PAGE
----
Tribal Village in Odisha

The SC/ST (Prevention of Atrocities) Act is popularly known as the SC/ST Act or the Prevention of Atrocities Act. It was enacted in 1989 and the rules for the Act were notified in 1995 and amendments in 2013 and 2014. According to the Act, protection is provided from social disabilities such as denial of access to certain places and to use customary passage, personal atrocities like forceful drinking or eating of inedible food, sexual exploitation, injury etc, atrocities affecting properties, malicious prosecution, political disabilities and economic exploitation.

For speedy trial, the Act provides for a Court of Session to be a Special Court to try offences under this Act in each district.

The prime objective of the Act is to prevent the commission of offences of atrocities against the members of Scheduled Castes and Tribes, to provide for Special Courts for the trial of such offences and for the relief and rehabilitation of the victims of such offences.

Supreme Courts’ Order:

In March 2018, the Supreme Court in the case of Dr. Subhash Kashinath Mahajan Vs the State of Maharashtra and Another held that:

1. A preliminary enquiry must be conducted before the FIR was to be registered to check if the case fell within the parameters of the Act, and whether it was frivolous or motivated.

2. In view of acknowledged abuse of law of arrest in cases under the Act, arrest of a public servant can only be after approval of the appointing authority and of a non-public servant after approval by the SSP which may be granted in cases if considered necessary for reasons recorded. Such reasons must be scrutinised by the magistrate for permitting further detention.

3. There can be no arrest of a person without following fair procedure and that it must not be abused as there exist a sacrosanct fundamental right of life and personal liberty guaranteed under Article 21.

After Verdict:

There were protests against the said judgment all over the country by Dalit activists claiming the act to be diluted. The activists claimed that the judgment adversely affects the very objective of the Act of preventing commission of atrocities against members of SC and ST and being severely detrimental especially in heinous offences like sexual exploitation of SC/ST women including rape, gangrape, acid attacks and murder etc.

The Amendment Act:

The Parliament passed the Scheduled Castes and Scheduled Tribes (Prevention of Atrocities) Amendment Act 2018, which received President’s assent on 17th August. The main provisions of this act are:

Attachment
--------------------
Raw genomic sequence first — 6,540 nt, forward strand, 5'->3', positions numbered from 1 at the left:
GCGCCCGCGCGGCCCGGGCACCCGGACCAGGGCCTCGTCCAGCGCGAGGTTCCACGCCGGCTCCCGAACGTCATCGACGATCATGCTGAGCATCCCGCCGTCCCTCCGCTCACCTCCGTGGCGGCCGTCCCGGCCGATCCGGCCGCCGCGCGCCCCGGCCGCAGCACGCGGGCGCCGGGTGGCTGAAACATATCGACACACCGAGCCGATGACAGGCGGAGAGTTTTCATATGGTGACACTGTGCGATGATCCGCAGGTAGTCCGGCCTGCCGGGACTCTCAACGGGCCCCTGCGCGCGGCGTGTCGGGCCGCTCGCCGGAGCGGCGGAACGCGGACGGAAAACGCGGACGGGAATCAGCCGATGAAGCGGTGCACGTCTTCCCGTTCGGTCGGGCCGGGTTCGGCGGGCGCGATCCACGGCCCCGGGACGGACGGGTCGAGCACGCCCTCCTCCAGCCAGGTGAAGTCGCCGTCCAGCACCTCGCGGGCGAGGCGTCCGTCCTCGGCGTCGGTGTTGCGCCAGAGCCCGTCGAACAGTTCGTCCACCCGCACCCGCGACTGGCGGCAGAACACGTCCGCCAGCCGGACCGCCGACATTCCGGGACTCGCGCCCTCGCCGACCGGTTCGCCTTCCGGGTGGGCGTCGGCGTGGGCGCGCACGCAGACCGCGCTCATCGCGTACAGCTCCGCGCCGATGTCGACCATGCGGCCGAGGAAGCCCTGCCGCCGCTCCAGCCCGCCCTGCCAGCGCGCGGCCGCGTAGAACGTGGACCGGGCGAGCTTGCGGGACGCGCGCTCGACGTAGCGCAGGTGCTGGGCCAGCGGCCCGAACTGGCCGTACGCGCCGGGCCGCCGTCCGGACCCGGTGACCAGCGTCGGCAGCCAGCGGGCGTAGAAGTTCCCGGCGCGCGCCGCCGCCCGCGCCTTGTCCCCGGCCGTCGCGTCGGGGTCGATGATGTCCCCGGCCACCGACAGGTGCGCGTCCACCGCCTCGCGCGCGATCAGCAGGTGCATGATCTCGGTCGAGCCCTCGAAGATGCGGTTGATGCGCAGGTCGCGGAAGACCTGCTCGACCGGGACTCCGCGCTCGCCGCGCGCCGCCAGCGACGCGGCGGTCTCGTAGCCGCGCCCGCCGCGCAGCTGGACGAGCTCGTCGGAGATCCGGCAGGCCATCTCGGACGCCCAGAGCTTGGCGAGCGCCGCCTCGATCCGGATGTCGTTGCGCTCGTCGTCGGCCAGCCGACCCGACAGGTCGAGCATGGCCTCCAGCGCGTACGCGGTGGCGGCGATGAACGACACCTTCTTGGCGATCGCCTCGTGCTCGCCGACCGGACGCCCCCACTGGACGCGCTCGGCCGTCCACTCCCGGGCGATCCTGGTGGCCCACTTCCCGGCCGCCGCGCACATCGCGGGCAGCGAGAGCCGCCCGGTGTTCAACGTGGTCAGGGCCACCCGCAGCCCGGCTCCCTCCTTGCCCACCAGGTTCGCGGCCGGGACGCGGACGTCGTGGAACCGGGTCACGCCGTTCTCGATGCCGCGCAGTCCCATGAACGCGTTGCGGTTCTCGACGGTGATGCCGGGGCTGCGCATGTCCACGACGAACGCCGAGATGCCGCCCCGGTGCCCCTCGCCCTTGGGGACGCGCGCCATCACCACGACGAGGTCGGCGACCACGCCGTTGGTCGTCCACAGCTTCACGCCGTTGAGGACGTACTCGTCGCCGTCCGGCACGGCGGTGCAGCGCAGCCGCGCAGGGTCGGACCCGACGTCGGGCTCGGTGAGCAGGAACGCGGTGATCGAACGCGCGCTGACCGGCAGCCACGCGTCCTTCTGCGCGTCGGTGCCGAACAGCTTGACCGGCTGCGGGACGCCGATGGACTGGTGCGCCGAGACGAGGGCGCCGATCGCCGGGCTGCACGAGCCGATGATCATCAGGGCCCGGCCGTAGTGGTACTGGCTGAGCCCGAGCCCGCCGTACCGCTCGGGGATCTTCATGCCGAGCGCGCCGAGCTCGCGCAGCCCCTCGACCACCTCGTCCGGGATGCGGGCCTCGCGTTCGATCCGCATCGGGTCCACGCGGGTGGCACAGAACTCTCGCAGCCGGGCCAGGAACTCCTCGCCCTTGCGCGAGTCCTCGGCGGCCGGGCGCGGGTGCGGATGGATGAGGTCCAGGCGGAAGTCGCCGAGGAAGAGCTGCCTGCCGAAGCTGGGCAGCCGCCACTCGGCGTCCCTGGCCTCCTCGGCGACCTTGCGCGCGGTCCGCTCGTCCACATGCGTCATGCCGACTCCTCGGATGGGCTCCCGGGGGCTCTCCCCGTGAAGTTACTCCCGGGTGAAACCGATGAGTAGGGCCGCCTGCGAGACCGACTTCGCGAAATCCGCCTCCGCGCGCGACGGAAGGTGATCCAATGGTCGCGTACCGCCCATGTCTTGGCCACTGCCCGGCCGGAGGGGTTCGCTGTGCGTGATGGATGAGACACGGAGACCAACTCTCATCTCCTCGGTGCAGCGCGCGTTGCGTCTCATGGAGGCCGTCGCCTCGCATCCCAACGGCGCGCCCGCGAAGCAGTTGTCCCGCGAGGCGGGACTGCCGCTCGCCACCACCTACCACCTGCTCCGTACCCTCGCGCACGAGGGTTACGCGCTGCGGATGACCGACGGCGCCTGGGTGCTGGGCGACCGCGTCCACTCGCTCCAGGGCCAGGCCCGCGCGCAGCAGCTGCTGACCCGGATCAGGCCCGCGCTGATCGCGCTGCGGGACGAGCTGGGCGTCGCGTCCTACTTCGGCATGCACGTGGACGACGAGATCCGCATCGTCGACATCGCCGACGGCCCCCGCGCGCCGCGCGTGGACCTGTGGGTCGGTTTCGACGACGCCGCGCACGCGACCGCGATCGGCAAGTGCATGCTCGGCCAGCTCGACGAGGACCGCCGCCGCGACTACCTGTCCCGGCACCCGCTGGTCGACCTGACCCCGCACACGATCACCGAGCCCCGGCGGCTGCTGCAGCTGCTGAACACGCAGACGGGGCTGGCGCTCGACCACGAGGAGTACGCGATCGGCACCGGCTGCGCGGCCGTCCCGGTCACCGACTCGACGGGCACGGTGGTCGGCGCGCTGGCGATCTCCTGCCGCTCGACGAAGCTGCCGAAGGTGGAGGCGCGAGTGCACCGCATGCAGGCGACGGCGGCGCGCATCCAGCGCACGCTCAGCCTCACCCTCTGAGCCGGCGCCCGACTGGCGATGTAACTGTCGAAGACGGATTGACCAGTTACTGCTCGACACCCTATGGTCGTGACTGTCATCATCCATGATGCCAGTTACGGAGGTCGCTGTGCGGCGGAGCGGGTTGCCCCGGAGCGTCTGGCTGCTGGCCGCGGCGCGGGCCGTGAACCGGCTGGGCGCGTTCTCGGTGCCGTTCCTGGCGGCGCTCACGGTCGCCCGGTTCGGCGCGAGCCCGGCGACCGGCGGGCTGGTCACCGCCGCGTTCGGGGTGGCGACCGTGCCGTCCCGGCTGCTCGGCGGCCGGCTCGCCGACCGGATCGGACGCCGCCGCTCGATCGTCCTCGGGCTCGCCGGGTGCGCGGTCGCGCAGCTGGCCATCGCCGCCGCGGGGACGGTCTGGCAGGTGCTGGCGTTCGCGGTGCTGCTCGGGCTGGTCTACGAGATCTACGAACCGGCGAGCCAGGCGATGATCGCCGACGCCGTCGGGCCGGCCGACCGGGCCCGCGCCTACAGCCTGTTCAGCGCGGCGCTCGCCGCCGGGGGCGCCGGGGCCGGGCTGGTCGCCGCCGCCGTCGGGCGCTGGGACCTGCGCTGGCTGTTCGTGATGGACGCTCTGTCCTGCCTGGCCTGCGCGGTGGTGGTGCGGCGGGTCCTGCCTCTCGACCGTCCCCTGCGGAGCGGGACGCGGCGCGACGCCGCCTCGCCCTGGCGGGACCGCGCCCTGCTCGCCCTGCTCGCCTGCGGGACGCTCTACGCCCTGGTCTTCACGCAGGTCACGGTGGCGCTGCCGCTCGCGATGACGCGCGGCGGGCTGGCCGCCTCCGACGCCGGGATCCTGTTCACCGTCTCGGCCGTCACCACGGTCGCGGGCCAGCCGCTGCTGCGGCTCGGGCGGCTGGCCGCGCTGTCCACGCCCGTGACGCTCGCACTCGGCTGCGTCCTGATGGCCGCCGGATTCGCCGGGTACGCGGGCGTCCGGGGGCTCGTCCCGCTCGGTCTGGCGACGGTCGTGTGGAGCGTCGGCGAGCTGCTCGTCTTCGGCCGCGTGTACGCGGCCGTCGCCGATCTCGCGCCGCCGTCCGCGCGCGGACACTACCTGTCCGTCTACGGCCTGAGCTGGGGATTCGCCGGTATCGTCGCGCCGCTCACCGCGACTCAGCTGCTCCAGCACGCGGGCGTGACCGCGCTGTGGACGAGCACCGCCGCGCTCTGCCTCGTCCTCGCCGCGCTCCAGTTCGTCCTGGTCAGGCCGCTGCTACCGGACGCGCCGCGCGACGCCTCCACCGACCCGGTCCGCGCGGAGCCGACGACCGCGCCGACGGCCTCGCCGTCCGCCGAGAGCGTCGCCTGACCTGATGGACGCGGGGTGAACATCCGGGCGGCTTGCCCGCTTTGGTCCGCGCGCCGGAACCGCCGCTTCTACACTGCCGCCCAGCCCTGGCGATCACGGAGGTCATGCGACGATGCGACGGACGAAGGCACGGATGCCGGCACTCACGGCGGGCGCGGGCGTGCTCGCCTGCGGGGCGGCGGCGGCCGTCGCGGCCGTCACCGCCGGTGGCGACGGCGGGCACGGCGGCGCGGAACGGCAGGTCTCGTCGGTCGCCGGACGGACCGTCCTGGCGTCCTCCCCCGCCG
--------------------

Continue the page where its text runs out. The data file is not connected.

1. The Amendment leads to the insertion of Section 18A in the new Act. According to it, a preliminary inquiry shall not be required for the registration of a FIR against any person.

2, Further, the Investigating Officer will not require approval of any authority for the arrest of the accused.

3. Moreover, the provisions of Section 438 of the Code of Criminal Procedure, which deals with anticipatory bail, shall not apply to a case under this Act, notwithstanding any judgment or order of any Court.

Identification and Classification of Scheduled Castes and Scheduled Tribes:

Under article 341(1) of the Constitution of india, the President of India, after consultation with the Governor, may specify, “the castes, races, tribes or parts of groups within castes or races, which shall be deemed to be Scheduled Castes”. Accordingly, the President has notified the Scheduled Castes in the ‘Constitution (Scheduled Castes) Order-1950’ and the ‘Scheduled Castes and Scheduled Tribes List (Modification) Order-1956.But, under article 341(2) of the Constitution of India, the Parliament of India by law can include or exclude the above-mentioned groups from the list of the Scheduled Castes/Scheduled Tribes.

Part 3 of the Presidential order of 1950 states that “no person who professes a religion different from the Hindu [the Sikh or the Buddhist] religion shall be deemed to be a member of a Scheduled Caste.” This means that any person who is not a Hindu, Buddhist or a Sikh, will not be entitled to reservation on the basis of being a Scheduled Caste.

Other Constitutional Provisions relating to SC/STs

1. Reservation of Seats for SC/STs in:
a) Lok Sabha (Article 330)
b) State Assemblies (Article 332)
c) Gram Sabha and Panchayat (Article 243 D)
d) Municipalities (Article 243T)

2. Article 15(4) – special provision for the advancement of any socially and educationally backward classes of citizens or for the Scheduled Castes and the Scheduled Tribes.

3. Article 46 – for the education and economic interests of the weaker sections of the people, and, in particular of the Scheduled Castes and Scheduled Tribes, and protecting them from social injustice and all forms of social exploitation.

4. Article 164 (1) – Minister of Tribal Welfare in the states of Bihar, Madhya Pradesh and Orissa.

5. Article 275 provides for grants-in-aid to the states for promoting the welfare of scheduled tribes.

6. Article 338 – National Commission for SCs.

7. Article 338A – National Commission for STs.


Context: On 17th August 2018, the President assented the Scheduled Castes and Scheduled Tribes (Prevention of Atrocities) Amendment Act 2018, which seeks to overturn a Supreme Court order in the case of Dr. Subhash Kashinath Mahajan Vs the State of Maharashtra and Another, which had amended the SC/ST (Prevention of Atrocities) Act, 1989 and had diluted the provisions of the Act.

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